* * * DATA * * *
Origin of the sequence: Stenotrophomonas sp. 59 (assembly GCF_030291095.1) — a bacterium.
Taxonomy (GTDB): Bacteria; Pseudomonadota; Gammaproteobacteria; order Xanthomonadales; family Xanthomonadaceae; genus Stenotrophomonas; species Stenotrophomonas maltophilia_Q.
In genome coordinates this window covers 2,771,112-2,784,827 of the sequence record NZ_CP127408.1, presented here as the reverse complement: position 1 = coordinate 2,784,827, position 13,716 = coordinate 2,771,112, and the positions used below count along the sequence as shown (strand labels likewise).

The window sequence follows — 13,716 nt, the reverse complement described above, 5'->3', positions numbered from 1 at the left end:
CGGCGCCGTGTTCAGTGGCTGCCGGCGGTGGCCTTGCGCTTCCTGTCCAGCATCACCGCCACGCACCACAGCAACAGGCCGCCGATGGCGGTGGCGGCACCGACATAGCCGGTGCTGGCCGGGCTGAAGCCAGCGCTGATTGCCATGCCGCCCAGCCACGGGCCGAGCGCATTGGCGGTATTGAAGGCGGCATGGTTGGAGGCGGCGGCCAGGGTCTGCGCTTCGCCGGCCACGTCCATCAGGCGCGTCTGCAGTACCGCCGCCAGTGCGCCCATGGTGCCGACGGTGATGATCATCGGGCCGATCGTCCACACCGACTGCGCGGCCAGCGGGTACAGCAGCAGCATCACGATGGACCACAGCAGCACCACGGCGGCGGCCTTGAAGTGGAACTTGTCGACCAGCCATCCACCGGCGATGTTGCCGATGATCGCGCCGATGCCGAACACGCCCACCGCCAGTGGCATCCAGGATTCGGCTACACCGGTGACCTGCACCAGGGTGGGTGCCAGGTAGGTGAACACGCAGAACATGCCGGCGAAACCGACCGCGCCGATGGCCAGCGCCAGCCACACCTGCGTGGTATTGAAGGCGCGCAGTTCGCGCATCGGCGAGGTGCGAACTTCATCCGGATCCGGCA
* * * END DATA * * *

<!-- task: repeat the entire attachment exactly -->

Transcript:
Origin of the sequence: Stenotrophomonas sp. 59 (assembly GCF_030291095.1) — a bacterium.
Taxonomy (GTDB): Bacteria; Pseudomonadota; Gammaproteobacteria; order Xanthomonadales; family Xanthomonadaceae; genus Stenotrophomonas; species Stenotrophomonas maltophilia_Q.
In genome coordinates this window covers 2,771,112-2,784,827 of the sequence record NZ_CP127408.1, presented here as the reverse complement: position 1 = coordinate 2,784,827, position 13,716 = coordinate 2,771,112, and the positions used below count along the sequence as shown (strand labels likewise).

The window sequence follows — 13,716 nt, the reverse complement described above, 5'->3', positions numbered from 1 at the left end:
CGGCGCCGTGTTCAGTGGCTGCCGGCGGTGGCCTTGCGCTTCCTGTCCAGCATCACCGCCACGCACCACAGCAACAGGCCGCCGATGGCGGTGGCGGCACCGACATAGCCGGTGCTGGCCGGGCTGAAGCCAGCGCTGATTGCCATGCCGCCCAGCCACGGGCCGAGCGCATTGGCGGTATTGAAGGCGGCATGGTTGGAGGCGGCGGCCAGGGTCTGCGCTTCGCCGGCCACGTCCATCAGGCGCGTCTGCAGTACCGCCGCCAGTGCGCCCATGGTGCCGACGGTGATGATCATCGGGCCGATCGTCCACACCGACTGCGCGGCCAGCGGGTACAGCAGCAGCATCACGATGGACCACAGCAGCACCACGGCGGCGGCCTTGAAGTGGAACTTGTCGACCAGCCATCCACCGGCGATGTTGCCGATGATCGCGCCGATGCCGAACACGCCCACCGCCAGTGGCATCCAGGATTCGGCTACACCGGTGACCTGCACCAGGGTGGGTGCCAGGTAGGTGAACACGCAGAACATGCCGGCGAAACCGACCGCGCCGATGGCCAGCGCCAGCCACACCTGCGTGGTATTGAAGGCGCGCAGTTCGCGCATCGGCGAGGTGCGAACTTCATCCGGATCCGGCA